Gaming & Technology

Keeping the games interesting

In an industry plagued by a stereotype that it's all child's play, big business continues to rule.

The recent offer by video game publishing giant Electronic Arts to buy rival Take-Two Interactive is just the next step in an era of consolidation that will have disastrous effects on the quality of video games.

And that's a problem for everyone, from those who like a perplexing puzzle to the most convoluted role-playing games.

The video game industry, like any major business, has seen its share of flux during the past three decades. Atari and Sega went boom and bust, while Sony and Microsoft bought their way into the gaming game.

Throughout it all, the vast creativity that fuels the industry has endured, but the assault on it today is the strongest it has ever been as companies shrug off innovation in favor of endless sequels and highly profitable mediocrity.

When EA and companies like it win, gamers lose.

Not only does EA produce mediocre games, it does its best to make sure other companies can't challenge it.

EA annoyed sports gamers a few years back when it struck an exclusive publishing deal with the NFL. The result was a series of its flagship Madden games that offered few improvements but enormous profits.

And that's EA's business model. It licenses content it knows will be popular, such as Harry Potter and Batman, and produces a quick game designed not to break new ground but instead break a gamer's piggy bank.

It took three tries for the company to produce anything even remotely good on the Lord of the Rings license.

After it buys companies, EA has been known to push games out that creators thought weren't ready, leading employees to leave and gamers to be disappointed.

That all said, the company has tried to change its image.

New CEO John Riccitiello persuaded innovative developer BioWare, responsible for Star Wars: Knights of the Old Republic and Mass Effect, to join the fold.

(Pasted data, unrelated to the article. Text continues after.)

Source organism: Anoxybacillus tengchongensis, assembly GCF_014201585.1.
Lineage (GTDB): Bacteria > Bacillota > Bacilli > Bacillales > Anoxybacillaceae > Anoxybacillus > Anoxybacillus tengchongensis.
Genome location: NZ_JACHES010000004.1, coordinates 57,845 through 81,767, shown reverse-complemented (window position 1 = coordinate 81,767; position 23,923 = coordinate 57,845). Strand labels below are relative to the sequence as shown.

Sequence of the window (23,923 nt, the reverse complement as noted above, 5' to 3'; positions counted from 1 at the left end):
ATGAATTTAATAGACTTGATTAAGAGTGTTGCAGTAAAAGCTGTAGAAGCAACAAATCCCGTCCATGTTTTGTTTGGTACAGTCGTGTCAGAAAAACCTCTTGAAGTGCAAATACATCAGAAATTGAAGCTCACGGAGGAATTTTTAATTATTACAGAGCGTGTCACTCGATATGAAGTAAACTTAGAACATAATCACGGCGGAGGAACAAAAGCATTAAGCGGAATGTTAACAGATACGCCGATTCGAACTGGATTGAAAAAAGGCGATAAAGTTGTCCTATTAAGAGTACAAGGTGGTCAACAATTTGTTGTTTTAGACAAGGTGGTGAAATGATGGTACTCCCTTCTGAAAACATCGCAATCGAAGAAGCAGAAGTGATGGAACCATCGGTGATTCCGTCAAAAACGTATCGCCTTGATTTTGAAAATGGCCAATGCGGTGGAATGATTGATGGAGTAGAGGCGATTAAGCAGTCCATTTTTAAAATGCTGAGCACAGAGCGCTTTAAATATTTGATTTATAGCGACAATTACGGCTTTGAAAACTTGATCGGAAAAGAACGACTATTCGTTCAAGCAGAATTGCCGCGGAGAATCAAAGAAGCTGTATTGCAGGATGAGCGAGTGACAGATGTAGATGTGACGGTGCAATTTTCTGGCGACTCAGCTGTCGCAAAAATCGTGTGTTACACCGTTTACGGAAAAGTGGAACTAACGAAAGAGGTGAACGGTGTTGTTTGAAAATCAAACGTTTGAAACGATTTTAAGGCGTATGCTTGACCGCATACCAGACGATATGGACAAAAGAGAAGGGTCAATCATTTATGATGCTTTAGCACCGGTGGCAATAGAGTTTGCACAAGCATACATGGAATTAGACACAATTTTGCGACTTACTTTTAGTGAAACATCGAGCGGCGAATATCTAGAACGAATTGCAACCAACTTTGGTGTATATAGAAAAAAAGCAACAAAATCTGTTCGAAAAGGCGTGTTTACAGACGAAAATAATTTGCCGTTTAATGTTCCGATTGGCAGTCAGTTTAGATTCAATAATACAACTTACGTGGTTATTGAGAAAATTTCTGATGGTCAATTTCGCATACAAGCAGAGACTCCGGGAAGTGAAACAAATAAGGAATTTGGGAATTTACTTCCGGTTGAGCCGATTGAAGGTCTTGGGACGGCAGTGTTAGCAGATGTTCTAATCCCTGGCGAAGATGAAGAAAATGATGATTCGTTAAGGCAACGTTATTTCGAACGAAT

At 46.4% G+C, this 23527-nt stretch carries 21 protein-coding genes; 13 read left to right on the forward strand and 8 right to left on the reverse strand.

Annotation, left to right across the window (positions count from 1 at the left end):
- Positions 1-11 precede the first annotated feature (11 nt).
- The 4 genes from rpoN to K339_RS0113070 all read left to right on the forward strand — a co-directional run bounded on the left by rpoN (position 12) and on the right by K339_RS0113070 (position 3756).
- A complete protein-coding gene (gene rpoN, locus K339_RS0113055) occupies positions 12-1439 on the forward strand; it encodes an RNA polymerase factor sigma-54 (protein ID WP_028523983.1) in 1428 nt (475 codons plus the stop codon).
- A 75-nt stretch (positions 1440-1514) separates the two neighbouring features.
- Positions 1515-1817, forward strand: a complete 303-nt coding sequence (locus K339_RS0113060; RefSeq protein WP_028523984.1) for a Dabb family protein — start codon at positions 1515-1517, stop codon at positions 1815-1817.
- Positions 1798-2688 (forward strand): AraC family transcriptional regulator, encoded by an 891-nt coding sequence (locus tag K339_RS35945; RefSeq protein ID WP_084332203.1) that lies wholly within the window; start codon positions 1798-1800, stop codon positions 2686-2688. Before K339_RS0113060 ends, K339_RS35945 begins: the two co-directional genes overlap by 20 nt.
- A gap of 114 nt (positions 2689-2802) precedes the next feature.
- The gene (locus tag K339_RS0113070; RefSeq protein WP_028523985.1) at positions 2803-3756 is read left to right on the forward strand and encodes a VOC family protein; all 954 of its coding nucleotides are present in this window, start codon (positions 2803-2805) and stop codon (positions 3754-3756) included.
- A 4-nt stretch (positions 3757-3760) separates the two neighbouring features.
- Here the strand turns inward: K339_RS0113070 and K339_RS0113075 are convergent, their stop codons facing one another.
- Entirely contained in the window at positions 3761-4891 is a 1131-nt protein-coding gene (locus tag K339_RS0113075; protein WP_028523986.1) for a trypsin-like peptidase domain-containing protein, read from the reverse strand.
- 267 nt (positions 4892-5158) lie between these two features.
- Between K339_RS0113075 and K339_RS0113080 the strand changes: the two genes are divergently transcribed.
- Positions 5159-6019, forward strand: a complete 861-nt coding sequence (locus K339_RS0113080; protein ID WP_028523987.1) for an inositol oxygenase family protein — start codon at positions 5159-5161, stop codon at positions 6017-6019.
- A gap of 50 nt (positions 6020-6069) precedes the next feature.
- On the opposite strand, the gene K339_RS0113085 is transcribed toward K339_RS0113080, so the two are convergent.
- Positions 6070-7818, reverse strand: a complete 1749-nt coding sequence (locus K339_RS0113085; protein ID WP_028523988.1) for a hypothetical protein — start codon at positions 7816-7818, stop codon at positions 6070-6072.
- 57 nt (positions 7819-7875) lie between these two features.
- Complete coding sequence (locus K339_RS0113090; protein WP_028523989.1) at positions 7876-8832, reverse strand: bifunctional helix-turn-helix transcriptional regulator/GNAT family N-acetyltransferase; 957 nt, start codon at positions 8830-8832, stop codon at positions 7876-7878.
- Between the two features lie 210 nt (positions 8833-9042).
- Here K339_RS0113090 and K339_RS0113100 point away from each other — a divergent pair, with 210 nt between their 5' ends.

Riccitiello has touted a new hands-off approach for developers, but the unsolicited bid for Take-Two, responsible for the über-popular Grand Theft Auto series, sure seems like the EA of old.

Dissatisfied that Take-Two shunned its private offer, EA told the world, in hopes that Take-Two investors would force it to accept the offer.

Take-Two's not a sympathetic victim, though. When EA snapped up the NFL, Take-Two responded by signing an exclusive deal with Major League Baseball.

But it's the company's more hands-off style, a style symbolized in how it works with the Grand Theft Autoseries developer Rockstar Games, that matters.

In between GTA games, the Rockstar developers decided to challenge themselves. They wanted to make a ping-pong game, but not just any ping-pong game, the greatest ping-pong game ever made. A ping-pong game, you say? Who would want to play a fancy version of Pong?

That's what EA would have asked, seconds before nixing such a plan. Get to work on that GTA sequel that will make us a tower of money, they would say.

But Take-Two allowed it, and the best table tennis game ever released — admittedly, there isn't stiff competition — was born.

It's that creativity, that willingness to break new ground like Rockstar did, that has endeared the video game industry to the masses.

It's the original ideas and not the endless sequels or updated Madden player rosters that advance gaming.

Consolidation is great in many industries, just not those that demand a high level of innovation. If you want to merge banks or box companies, go ahead. But when you try to fit some of the most creative minds in the world under one corporate mantra, you wind up killing the freedom that gave birth to the industry.

Five or 10 years from now, gamers will know what music lovers know now: consolidation kills. The music industry is dominated by a handful of players, most disdained by fans who lament that they're forced to listen to manufactured music on their radios. But it's a sign of the times and, unfortunately, it points to all of us losing.